… as enshrined in the UN CRPD ratified last year

Tshering Palden 

Imagine living in a society where it is not built to accommodate your basic needs where everyday tasks become monumental challenges, where the simple act of going to work, attending school, or enjoying leisure activities requires meticulous planning and adaptation. 

This is the reality for many persons with disabilities in the country including children, Phurpa Wangchuk said at the International Day of Persons with Disabilities last month. Phurpa Wangchuk  spoke from the floor because the stage did not have a ramp.  

He said that in the face of diverse challenges, persons with disabilities (PWD)continually exhibit resilience, determination, and a remarkable spirit. “Yet, we often encounter barriers that extend beyond physical limitations; barriers rooted in societal attitudes, misconceptions, and the lack of accessible infrastructure.”

There have been developments mainly in the legislation. The government approved the National Disability policy in 2019 and then in October last year, the parliament ratified the UN Convention on the Rights of Persons with Disabilities (CRPD). 

The policy outlines interventions from accessible infrastructure to employment opportunities. For instance, it requires the government to ensure that all new public buildings incorporate universal designs and features that make it accessible to all people including Persons with Disabilities. The Ministry of Infrastructure and Transport, and local governments are responsible for ensuring that all public spaces are accessible to Persons with Disabilities.

The UNCRPD’s objectives are to ensure and promote the full and equal enjoyment of human rights by persons with disabilities (PWDs). This encompasses crucial aspects such as accessibility, participation, equality, employment, education, training, social protection, and health to promote respect for their inherent dignity.  

Bhutan signed the Convention on September 21, 2010 but it was left without ratification. The four reservations were made by the government on four Articles through an examination process of the nation’s norms and consultation meetings with various agencies that are involved with persons with disabilities. These reservations ought to be lifted with the progressive realisation of the rights of persons with disabilities. 

The parliament adopted the Convention with four reservations on Article 18 Liberty of Movement and Nationality, Article 23 Respect for Home and Family, Article 27 Work and Employment, and Article 29 Participation in Political and Public Life. There are 50 Articles agreed upon by State parties.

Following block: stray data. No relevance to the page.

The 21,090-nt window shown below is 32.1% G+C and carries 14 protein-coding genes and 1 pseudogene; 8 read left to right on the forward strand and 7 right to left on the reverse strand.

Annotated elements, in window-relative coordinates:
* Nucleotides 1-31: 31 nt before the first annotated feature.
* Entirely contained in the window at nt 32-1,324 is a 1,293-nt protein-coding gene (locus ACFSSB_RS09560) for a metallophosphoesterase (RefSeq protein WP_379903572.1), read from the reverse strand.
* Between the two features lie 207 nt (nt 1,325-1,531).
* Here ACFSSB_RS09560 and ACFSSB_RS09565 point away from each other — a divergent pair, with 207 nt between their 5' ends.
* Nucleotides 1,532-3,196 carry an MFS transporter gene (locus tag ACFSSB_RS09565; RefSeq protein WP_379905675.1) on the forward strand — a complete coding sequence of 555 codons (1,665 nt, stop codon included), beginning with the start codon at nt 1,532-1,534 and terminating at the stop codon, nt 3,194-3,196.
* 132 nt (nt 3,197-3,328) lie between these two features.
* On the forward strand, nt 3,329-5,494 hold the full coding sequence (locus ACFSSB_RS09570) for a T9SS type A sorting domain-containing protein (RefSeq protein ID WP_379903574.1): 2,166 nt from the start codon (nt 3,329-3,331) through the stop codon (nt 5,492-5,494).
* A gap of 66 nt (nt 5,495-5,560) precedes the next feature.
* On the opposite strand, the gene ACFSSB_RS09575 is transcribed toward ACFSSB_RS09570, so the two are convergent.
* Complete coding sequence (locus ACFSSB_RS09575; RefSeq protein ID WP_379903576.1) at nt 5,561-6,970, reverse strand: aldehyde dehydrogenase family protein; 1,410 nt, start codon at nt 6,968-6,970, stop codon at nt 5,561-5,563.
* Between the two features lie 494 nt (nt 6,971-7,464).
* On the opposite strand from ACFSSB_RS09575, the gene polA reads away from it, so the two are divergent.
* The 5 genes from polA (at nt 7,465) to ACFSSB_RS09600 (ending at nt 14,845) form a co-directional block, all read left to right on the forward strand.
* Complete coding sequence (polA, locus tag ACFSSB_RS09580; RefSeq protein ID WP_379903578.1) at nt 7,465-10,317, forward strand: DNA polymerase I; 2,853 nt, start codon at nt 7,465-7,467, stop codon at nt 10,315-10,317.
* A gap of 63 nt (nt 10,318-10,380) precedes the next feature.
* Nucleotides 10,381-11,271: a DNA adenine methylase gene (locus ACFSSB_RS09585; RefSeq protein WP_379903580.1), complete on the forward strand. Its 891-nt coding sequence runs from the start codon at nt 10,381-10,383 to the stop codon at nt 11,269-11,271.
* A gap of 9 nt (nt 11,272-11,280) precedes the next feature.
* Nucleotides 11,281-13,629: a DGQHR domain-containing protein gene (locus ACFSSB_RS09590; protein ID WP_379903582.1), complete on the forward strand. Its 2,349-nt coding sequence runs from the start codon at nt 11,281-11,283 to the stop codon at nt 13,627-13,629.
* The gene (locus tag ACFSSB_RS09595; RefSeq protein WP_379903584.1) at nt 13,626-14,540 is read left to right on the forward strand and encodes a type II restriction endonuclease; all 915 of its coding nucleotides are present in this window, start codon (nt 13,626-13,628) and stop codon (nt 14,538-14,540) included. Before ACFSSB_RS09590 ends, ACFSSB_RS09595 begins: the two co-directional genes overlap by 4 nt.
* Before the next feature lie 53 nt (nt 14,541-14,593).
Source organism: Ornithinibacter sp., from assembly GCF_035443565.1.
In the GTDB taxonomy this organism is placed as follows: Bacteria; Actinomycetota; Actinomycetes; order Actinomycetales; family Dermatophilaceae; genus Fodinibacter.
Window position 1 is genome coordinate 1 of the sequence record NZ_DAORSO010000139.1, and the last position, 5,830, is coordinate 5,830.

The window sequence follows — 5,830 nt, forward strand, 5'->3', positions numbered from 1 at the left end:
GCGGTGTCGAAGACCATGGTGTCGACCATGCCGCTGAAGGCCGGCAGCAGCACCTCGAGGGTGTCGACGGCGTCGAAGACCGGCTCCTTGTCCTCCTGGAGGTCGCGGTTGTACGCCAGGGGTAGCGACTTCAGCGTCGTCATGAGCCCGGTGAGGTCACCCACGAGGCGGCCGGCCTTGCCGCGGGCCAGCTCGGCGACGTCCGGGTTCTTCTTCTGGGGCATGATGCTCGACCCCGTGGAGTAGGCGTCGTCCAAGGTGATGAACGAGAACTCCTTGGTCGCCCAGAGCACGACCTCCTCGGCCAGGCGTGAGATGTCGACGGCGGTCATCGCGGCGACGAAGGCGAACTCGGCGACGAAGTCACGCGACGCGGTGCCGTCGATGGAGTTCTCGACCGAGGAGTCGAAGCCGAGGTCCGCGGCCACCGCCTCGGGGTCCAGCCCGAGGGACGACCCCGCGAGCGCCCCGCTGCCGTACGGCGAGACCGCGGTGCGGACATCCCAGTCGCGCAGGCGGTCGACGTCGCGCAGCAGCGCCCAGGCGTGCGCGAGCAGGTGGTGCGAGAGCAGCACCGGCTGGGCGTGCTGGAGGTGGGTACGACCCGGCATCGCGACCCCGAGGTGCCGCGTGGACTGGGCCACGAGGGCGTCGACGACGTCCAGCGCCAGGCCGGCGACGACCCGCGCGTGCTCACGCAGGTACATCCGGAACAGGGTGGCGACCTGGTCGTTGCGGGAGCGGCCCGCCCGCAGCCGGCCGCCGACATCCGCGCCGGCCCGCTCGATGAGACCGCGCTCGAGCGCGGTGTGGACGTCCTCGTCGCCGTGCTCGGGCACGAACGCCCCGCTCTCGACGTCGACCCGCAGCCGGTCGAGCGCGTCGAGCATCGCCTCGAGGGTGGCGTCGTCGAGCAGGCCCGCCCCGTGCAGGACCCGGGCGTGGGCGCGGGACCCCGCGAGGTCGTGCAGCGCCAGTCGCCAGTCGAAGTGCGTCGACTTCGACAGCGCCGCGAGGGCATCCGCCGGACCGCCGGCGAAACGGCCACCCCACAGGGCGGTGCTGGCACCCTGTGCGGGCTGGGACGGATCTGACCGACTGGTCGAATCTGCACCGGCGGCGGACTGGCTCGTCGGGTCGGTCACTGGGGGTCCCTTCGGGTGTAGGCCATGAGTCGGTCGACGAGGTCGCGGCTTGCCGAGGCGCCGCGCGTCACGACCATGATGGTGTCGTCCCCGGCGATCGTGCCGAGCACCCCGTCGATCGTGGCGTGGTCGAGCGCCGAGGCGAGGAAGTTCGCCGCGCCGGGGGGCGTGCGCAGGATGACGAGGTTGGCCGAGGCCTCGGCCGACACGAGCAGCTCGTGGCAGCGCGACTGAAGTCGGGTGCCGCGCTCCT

Bhutan’s 2017 Population and Housing Census of Bhutan reveals a disability prevalence rate of 2.1 percent (15,567 persons). Of these, 47.9 percent (7,456) are male, and 52.1 percent (8,111) female. While 80 percent or 12,512 of the disabled individuals live in rural areas, 20 percent (3,055) are in urban areas.

The UN CRPD will be implemented by the Planning and Policy Division under the Prime Minister’s Office.

Kinley Wangchuk from the Disabled People’s Association of Bhutan (DPAB) said that with the ratification of the convention and a national policy in place, the community of people with disabilities are expecting tangible actions from the authorities and the new government. 

“The ratification of the convention means that PWDs can exercise their rights and no longer remain subject to charity,” he said. “We are talking of equitable opportunities.” 

With the ratification of UNCRPD, disabilty inclusion in Bhutan should shift from the current, largely charity model to a more social and human rights model, where persons with disabilities are not mere recipients of compassion and charity but active agents of change in society, contributing to nation building, based on their strengths. 

A former senior civil servant said that it was not the lack of good will that prevented organisations from acting to help persons with disabilities. “The main issue has been lack of resources and until there is adequate state funding not much can be achieved,” he said. 

Local leaders said that all structures in the gewogs are not inclusive and retrofitting them requires a lot of money. However, adopting universal design principles at the design stage is highly cost-effective.

Decheling Gup in Pemagatshel, Jimba Drukpa said that the funding for development activities has dropped over the years. “Unless there is central funding for such activities, there is not much we can do.” 

Meanwhile, Phurpa Wangchuk said that inclusivity is not just about ramps and elevators. He said it was about breaking down the walls of prejudice and fostering a society that embraces diversity in all its forms. 

“It is about recognising the unique talents and contributions that persons with disabilities bring to the table.” 

In partnership with UNICEF, Kuensel will publish a series of stories on children’s and young people’s issues as part of the new Country Programme Cycle and emerging priorities.